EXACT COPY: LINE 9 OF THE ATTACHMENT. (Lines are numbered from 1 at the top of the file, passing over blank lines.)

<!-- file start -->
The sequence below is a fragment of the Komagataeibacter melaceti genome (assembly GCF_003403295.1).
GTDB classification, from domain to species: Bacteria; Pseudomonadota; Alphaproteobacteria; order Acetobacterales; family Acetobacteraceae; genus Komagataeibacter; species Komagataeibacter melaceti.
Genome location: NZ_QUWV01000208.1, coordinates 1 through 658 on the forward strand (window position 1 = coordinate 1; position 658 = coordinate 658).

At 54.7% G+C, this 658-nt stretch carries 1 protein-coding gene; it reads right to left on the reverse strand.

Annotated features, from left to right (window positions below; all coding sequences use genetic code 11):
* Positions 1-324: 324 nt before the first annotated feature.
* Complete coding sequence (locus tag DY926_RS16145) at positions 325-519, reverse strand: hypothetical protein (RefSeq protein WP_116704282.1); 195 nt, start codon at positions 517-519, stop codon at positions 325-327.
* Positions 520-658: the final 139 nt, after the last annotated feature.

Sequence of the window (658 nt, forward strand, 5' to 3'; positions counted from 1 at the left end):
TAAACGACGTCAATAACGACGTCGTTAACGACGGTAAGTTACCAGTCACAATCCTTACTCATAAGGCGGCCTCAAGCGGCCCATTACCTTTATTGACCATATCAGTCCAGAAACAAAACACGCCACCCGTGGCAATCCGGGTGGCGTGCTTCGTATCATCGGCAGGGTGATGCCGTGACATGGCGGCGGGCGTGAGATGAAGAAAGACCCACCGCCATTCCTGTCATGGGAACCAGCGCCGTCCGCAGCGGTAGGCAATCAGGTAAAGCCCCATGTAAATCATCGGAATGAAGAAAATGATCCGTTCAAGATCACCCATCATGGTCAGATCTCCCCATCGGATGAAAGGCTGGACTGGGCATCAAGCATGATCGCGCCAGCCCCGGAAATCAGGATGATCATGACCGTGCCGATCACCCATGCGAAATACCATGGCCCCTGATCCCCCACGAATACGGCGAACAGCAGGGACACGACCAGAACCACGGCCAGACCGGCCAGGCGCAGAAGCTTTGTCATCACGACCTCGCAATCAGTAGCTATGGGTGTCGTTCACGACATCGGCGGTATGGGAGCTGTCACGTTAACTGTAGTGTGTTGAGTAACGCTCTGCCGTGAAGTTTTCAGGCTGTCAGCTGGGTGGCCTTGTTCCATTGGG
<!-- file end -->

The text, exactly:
Sequence of the window (658 nt, forward strand, 5' to 3'; positions counted from 1 at the left end):